Moreover, Indiana — a state with a deep-rooted Second Amendment tradition and one of the more conservative states in the union — nearly unanimously passed an ERPO bill in 2009. Since the adoption of the bill, state suicide rates have dropped by 7.5% and citizens have gotten the immediate help they desperately need before committing an atrocity.

“Over three-quarters of the attackers had made threatening or concerning communications, and a similar number had elicited concern from others,” data from the U.S. Secret Service National Threat Assessment Center shows. “Further, most had histories of criminal charges, mental health symptoms and/or illicit substance use or abuse.”

It is entirely possible that more ERPO laws across the country would have prevented some of these attacks. Nearly three-quarters of attackers elicited concern from others — had ERPOs been available, lives could have been saved.

California was recently the subject of an intensive case study and analysis by the Annals of Internal Medicine, titled Extreme Risk Protection Orders Intended to Prevent Mass Shootings. This stark case study found that between 2016-2018, 414 cases were reported of citizens requesting an ERPO on someone in their lives. More shockingly, this study found “21 cases in which ERPOs were used in efforts to prevent mass shootings.” In addition to lowering state suicide rates and opening the door to more mental health treatment, ERPOs again and again have shown that they can — and do — prevent mass shootings.

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ERPOs do not prevent law-abiding, able-bodied citizens from purchasing, selling or owning firearms — rather, they temporarily remove firearms from the homes of persons deemed dangerous to themselves or others. If a person is having suicidal ideations or threatening a shooting, temporarily removing access to their firearms is not unlawful or unconstitutional — it is common sense.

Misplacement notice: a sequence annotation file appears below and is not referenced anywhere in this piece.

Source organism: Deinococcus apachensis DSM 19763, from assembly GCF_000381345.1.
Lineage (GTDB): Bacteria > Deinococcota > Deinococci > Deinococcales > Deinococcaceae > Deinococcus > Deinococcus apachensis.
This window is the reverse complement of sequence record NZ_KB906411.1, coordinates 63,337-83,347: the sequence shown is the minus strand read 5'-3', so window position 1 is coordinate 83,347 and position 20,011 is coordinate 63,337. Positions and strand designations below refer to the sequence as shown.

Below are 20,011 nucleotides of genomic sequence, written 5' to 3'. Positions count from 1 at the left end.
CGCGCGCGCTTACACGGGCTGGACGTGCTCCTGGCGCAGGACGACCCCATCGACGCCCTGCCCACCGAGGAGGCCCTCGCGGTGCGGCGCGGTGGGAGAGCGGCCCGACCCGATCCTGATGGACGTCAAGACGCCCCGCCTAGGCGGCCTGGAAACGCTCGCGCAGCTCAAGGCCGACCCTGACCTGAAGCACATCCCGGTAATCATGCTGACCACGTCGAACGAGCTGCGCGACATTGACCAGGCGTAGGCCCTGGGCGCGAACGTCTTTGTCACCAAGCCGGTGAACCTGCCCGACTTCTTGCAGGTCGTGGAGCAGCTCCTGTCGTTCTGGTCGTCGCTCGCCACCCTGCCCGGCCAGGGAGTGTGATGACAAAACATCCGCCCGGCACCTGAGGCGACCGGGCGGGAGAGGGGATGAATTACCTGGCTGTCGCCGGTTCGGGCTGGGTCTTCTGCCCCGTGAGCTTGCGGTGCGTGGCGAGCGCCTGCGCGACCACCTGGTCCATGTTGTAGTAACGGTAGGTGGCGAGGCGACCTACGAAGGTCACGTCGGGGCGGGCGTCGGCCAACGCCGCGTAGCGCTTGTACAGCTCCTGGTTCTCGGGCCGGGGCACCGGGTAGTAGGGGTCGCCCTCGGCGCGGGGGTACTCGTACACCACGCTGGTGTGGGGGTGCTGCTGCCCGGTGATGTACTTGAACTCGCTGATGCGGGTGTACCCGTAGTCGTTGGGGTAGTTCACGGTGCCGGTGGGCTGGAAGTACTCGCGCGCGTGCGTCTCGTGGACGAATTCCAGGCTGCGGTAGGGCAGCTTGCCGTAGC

Across the nation, and especially in Wisconsin, ERPOs and broad gun control legislation are widely supported. A Marquette Law poll found 80% of Wisconsinites support specific gun control measures and 71% of Americans specifically support ERPOs.

ERPO legislation is currently being heard in Mich., Minn., N.C., Ohio and Pa. Our neighbor, Michigan, is in a similar boat as us. With a Republican majority in both the Assembly and the Senate and a Democratic governor, Michigan lawmakers have still come together to hear a bill related to ERPOs — regardless of the passage, Michigan has shown that divided government can agree to debate the merits of ERPOs.

Wisconsin cannot allow partisan gridlock from hearing LRB4383. This is not a partisan issue —  this is an issue of saving lives. Speaker Vos, Majority Leader Fitzgerald and the Republican caucus must hear this lifesaving legislation.

States such as Calif., Ind., and Conn. have statistically shown a direct correlation between the passage of these laws and a decrease in gun incidences. Wisconsin cannot become home to another mass shooting.

William Keenan ([email protected]) is a senior studying political science.